When creating a derivatives contract, a strike price is set. This is the price where a contracted option may be exercised. How it’s exercised depends on the type of option and who holds it.
It’s an important concept to understand, as the market prices can change rapidly from one day to the next. Plus, it looks to remain that way for the foreseeable future after the covid-19 outbreak of 2020.
Surviving in this turbulent market requires a thorough understanding of how to research the market, trade the right derivatives, and what to do when your options hit the strike price. Here we will walk you through everything you need to know about what happens when an option hits the strike price.
Two Types of Options: Calls & Puts
Options are popular methods used to either survive a stock market crash or profit from a bull market.
They give you the right (although no obligation) to either buy or sell an underlying security at a set price within a specific timeframe.
The price that’s set is called the strike price, or exercise price, as it’s the price at which you can exercise an option you own. The maturity is called the expiration date.
There are two options you can hold.
What Is a Call Option?
A call option is the option to buy the underlying assets through the derivative contracts once it reaches the strike price.
For ease of math, say you have an option for 100 shares at $100 each for the next 90 days. This means you can either take delivery of the shares or sell your contract at any time before maturation.
You buy a call when you’re hoping the market price will go up, earning you a profit when you exercise it. This is called a long option position, and the person on the other end is in a forced short position.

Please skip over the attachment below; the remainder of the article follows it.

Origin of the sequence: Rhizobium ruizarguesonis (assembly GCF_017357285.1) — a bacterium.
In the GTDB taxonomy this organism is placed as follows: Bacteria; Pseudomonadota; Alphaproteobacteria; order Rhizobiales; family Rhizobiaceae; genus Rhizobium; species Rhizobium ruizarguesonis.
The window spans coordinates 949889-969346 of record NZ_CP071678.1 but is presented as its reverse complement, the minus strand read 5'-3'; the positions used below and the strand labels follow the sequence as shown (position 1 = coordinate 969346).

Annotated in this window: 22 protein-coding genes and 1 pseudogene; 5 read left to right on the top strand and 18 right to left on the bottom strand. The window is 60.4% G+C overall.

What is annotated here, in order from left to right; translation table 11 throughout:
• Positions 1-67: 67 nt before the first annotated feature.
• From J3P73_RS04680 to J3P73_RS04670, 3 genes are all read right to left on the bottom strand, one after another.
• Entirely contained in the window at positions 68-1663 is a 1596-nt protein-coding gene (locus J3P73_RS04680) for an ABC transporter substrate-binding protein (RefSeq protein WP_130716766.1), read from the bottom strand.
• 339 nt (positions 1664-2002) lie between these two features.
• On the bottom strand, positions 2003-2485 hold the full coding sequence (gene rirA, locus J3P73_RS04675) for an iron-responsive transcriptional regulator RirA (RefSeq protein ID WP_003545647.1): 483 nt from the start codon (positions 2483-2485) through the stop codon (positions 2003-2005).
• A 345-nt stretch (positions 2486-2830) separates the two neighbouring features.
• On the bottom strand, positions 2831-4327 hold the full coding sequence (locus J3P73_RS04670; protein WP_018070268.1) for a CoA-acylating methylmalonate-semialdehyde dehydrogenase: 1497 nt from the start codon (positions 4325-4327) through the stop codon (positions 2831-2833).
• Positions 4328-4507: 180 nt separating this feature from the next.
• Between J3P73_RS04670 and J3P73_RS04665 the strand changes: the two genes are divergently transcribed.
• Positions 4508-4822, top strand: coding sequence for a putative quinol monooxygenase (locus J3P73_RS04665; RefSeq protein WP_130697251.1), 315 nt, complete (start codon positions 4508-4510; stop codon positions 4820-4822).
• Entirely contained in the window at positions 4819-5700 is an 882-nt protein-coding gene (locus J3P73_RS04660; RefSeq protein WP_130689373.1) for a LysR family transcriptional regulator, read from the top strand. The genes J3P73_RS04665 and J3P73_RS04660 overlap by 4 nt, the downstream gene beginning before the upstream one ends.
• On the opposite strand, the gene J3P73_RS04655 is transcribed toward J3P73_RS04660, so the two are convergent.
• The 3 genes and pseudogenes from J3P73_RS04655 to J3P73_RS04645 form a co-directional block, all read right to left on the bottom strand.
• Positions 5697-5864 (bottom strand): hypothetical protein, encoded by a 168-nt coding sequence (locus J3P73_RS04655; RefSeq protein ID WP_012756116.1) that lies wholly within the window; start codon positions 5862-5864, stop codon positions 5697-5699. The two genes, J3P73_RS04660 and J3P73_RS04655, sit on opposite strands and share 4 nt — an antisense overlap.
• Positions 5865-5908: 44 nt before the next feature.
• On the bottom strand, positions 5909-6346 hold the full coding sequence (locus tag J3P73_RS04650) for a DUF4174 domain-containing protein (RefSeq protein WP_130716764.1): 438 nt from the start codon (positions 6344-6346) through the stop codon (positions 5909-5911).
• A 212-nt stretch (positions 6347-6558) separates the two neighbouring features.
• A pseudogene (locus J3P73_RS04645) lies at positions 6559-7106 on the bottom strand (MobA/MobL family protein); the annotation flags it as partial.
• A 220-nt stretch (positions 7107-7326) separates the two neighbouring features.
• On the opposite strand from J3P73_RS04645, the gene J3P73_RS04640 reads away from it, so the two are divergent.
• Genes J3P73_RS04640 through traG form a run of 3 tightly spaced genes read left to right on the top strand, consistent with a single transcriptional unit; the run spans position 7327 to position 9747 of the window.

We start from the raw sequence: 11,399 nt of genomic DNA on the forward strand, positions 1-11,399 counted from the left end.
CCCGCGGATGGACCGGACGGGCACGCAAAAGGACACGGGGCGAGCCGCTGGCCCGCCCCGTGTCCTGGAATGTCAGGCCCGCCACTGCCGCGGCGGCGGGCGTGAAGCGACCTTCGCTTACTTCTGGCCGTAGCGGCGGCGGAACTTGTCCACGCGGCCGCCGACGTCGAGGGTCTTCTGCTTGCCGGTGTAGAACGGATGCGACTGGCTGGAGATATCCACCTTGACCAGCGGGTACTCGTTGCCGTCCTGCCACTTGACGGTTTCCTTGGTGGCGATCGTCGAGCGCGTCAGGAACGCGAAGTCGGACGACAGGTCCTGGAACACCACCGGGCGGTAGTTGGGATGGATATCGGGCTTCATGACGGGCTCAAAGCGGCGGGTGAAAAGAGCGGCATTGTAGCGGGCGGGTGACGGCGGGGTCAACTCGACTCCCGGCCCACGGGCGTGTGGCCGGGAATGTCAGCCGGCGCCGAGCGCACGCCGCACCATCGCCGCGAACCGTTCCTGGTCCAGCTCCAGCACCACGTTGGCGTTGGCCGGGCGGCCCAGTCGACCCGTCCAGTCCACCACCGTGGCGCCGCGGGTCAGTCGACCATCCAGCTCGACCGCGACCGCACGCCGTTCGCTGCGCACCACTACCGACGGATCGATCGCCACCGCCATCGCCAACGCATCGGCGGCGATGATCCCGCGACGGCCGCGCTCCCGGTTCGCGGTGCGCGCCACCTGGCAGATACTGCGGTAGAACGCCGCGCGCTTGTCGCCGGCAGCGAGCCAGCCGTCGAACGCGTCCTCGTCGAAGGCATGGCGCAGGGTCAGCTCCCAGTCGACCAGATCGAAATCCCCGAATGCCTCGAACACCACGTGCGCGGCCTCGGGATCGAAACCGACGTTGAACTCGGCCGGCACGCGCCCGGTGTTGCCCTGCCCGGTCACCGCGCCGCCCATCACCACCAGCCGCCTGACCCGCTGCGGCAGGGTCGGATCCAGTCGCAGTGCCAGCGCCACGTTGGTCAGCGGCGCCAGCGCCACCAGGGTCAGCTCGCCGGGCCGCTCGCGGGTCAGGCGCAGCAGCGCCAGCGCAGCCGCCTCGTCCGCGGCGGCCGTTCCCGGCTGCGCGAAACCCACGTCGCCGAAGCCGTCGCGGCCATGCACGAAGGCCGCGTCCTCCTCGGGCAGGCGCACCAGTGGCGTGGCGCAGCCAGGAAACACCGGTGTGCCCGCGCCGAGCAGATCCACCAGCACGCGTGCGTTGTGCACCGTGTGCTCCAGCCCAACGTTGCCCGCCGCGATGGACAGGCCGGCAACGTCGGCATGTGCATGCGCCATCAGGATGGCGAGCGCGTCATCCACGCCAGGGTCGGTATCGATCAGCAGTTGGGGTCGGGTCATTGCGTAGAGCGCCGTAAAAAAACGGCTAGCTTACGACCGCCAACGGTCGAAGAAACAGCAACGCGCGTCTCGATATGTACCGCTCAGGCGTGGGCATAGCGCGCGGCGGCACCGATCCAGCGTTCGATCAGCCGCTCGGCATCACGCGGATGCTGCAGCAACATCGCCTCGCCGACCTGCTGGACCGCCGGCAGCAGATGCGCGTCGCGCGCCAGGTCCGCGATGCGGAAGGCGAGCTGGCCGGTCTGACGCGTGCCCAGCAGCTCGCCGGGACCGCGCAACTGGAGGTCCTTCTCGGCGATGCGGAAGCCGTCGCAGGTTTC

What Is a Put Option?
A put option is the option to sell the underlying assets through the derivatives contract at the strike price.
In the scenario above, you essentially borrow the money to buy the shares and sell them at that guaranteed price three months down the road. In this case, you’re hoping the market will crash, so you’re guaranteed potentially exponential profits.
This is called a short option position, and the party on the other side is in the forced long position. As we dig in, you’ll see why the distinction of option versus mandatory is important.
What makes these options so worthwhile in a scenario like an asset or market crash is the person on the other end is obligated to fulfill the option if you choose to exercise it. So, let’s talk about what happens to each party in each scenario when the strike price is hit.
What Happens When Long Calls Hit A Strike Price?
If you’re in the long call position, you want the market price to be higher until the expiration date. When the strike price is reached, your contract is essentially worthless on the expiration date (since you can purchase the shares on the open market for that price).
Prior to expiration, the long call will generally have value as the share price rises towards the strike price. Particularly this is the case when there is still time value left in the call option and the share price has risen faster than time-decay has eroded its value.